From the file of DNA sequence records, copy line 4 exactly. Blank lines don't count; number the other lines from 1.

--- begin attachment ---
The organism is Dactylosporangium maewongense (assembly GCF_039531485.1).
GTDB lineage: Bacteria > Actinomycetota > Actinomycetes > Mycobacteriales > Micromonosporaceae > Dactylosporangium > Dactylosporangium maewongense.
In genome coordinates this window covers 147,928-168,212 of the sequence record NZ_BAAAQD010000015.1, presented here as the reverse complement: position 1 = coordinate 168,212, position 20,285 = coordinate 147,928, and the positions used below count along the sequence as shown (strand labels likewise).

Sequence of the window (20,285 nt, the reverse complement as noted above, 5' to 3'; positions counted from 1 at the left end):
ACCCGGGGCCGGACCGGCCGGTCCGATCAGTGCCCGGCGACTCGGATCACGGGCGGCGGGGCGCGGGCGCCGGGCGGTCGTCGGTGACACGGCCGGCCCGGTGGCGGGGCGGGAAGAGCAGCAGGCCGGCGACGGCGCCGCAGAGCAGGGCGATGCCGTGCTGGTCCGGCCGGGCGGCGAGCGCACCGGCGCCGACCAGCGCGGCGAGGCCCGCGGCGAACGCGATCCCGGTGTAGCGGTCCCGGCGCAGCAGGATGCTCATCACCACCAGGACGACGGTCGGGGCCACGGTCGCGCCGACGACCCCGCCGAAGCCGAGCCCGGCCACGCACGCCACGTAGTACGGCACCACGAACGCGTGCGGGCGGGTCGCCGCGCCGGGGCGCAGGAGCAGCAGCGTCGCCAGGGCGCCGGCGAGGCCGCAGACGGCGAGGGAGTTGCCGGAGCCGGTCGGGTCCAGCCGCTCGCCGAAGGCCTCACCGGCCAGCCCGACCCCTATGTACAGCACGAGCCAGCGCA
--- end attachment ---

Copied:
Sequence of the window (20,285 nt, the reverse complement as noted above, 5' to 3'; positions counted from 1 at the left end):